Whether you’ve heard of it before or not, you’re using the concept of “register” in your writing.
Register is the level of formality in a piece of writing. It’s slightly different from what we might call tone or style.
You could see it as a sliding scale, from formal language (for example, a legal document) to informal language (for example, a text message to a friend).
Examples of formal register vs. informal register
For instance, compare the following two pieces of text:
“Access to our email services and to some areas of the Site is restricted to users who have registered their details with us. You must not use a false name or email or provide any false information nor impersonate another person when registering for use of the Site and our email services.”
“CONTENT COPYRIGHT WRITERS’ HQ ©. PLEASE DON’T USE OUR STUFF WITHOUT ASKING, BUT DO ASK AND WE’LL PROBABLY SAY YES BECAUSE WE’RE NICE LIKE THAT.”
(From the footer of Writers’ HQ’s website)
The first is in a formal register, with words like “impersonate.” The second is informal, with phrases like “we’re nice like that.” Note that both pieces of text have a similar context — they each instruct users on what they can and cannot do — but they’re written very differently.
Why register matters
There’s no “right” or “wrong” register — only the right (or wrong!) one for whatever you’re writing.
By being aware of register, and noticing how your choices of words, phrases and sentence structures tie in with register, you can adjust your writing as needed.
When you get it right, it feels good. Natural.
But the wrong level of formality can be jarring for the reader. It might even undermine their confidence in your ability to provide what they need.
Imagine, for instance, researching lawyers in your area. You find a website that’s written in informal, chatty language with lots of swearing. It might be a refreshing change and encourage you to hire the person…but chances are, it’ll put you off! You’re expecting a certain level of formality from this type of person or organization.
On the other hand, imagine you’re posting on Facebook to encourage other writers in your local area to meet up for coffee. If your post is formally worded, it may sound intimidating or off-putting, and not attract the right people.
How to adjust your register for different types of writing
Here are a few suggestions for what types of register to use in different writing scenarios.
Blog posts: Most blog readers are used to an informal, friendly, conversational style. If you run a corporate blog, however, it might be appropriate to write in a slightly more formal register.
Emails: Some of your emails will be more formal than others. If you already know a client fairly well, it might seem a bit distancing or cold to address them formally (“Dear Mr. Jones…”)
Copy for a client’s website: This could be at almost any level of formality. Look at other websites in their industry, and think about their own corporate style. Some companies are known for being unusually informal and this can work well, but only if it’s what your client wants!
Formal or legal agreements: These will almost certainly be written in formal language (though there’s no reason that can’t be in plain, straightforward English). You might want to use standard templates. Invoices could fall into this category.
As a writing exercise, it can be interesting to rework a piece at a different level of formality. For instance, you might draft quite formal copy for a client’s website or blog, and also present them with an example of how it could be more chatty.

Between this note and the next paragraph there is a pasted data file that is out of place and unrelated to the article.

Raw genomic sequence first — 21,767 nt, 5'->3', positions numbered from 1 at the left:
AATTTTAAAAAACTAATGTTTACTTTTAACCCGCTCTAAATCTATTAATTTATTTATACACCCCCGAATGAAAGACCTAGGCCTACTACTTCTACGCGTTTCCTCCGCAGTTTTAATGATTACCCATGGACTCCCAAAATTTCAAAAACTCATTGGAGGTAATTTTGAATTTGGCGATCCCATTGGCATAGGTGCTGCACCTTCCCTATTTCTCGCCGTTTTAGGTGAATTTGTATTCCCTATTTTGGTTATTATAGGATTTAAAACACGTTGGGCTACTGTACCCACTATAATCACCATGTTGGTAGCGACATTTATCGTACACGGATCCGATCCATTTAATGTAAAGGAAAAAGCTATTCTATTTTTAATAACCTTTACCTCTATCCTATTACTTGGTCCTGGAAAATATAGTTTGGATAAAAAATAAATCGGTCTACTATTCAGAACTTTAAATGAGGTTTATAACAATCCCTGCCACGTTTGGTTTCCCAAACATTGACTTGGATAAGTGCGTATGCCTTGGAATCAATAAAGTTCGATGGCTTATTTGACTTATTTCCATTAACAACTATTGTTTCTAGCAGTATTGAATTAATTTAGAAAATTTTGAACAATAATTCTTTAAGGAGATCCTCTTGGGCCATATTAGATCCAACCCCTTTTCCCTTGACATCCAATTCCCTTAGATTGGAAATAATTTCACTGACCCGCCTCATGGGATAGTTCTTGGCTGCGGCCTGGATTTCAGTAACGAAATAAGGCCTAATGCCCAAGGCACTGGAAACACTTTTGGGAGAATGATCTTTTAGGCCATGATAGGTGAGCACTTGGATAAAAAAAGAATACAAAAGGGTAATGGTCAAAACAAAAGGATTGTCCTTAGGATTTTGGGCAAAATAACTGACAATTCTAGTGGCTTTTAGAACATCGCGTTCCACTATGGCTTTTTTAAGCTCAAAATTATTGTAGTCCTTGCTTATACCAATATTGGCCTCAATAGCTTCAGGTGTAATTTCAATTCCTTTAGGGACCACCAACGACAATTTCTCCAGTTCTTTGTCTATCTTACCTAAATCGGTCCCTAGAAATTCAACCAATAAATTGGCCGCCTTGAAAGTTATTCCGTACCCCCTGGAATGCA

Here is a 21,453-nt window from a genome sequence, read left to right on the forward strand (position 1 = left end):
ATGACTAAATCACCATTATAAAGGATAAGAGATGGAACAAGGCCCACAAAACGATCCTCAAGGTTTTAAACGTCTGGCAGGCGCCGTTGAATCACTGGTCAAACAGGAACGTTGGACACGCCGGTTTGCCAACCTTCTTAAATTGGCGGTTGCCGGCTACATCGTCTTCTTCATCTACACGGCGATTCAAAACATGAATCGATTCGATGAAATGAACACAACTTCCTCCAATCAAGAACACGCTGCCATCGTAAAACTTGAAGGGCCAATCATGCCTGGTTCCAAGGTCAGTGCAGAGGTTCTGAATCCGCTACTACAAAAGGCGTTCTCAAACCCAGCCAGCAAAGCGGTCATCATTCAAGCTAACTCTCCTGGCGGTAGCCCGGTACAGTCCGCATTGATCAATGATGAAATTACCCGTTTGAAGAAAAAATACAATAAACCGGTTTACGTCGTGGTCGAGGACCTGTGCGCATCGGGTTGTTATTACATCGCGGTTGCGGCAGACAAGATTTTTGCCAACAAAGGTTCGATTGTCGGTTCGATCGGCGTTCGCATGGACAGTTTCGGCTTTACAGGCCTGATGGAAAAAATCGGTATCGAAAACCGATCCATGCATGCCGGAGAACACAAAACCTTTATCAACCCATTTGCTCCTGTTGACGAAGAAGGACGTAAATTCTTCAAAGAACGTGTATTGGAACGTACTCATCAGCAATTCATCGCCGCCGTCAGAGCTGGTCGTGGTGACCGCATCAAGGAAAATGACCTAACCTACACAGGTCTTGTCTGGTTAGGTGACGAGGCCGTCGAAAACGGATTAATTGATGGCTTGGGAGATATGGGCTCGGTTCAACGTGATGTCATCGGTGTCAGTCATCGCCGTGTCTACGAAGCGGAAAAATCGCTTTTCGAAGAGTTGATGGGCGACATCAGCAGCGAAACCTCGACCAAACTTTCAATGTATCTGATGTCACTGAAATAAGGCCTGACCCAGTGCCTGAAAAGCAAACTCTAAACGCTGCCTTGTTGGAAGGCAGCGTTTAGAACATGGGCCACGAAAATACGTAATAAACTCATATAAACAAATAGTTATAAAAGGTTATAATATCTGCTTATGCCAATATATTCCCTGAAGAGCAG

What exactly does formal writing involve?
Good formal writing is not unnecessarily convoluted, and while it may use long, Latinate words, it doesn’t use them unnecessarily. It might, for instance, use a more technical or precise word where appropriate.
When you’re writing in a formal register, stick fairly rigidly to grammatical rules. For instance, it wouldn’t normally be appropriate to have extremely short paragraphs, or to start a sentence with “because” or “and.”
In an informal piece of writing, like a blog post or email, short paragraphs and sentences that begin with conjunctions can work well to keep the pace and hold the reader’s interest. You should still avoid embarrassing grammatical mistakes, though: remember, your writing needs to be clear and easy to read.
Don’t use slang terms in formal writing — they’re informal pretty much by definition! — and don’t swear. (The exception here is if you’re quoting someone. Then it’s fine to reproduce the words they used, though depending on where your piece will be published, you may need to asterisk out all or part of any particularly rude words.)
Online, you’ll find plenty of lists of formal versus informal words. I’d use these with some caution: Don’t feel that you have to constantly second-guess your word choices, and don’t use big words for the sake of it.
As I mentioned earlier, you’re probably using register without even thinking about it. From childhood, you’ll have adjusted the register of your spoken language to different situations (compare talking with your friends to talking to a teacher, for instance), and you’re probably adept at shifting between different registers in your writing, too.
Truly understanding register, though, can help you become more aware of the word choices you make, and more able to tweak and adjust as appropriate.
As you read different things today, perhaps blog posts, emails from big companies, emails from friends, newspaper articles and text messages, think about the register of each, and how appropriate (or not!) it is for the context.
This is an updated version of a story that was previously published. We update our posts as often as possible to ensure they’re useful for our readers.
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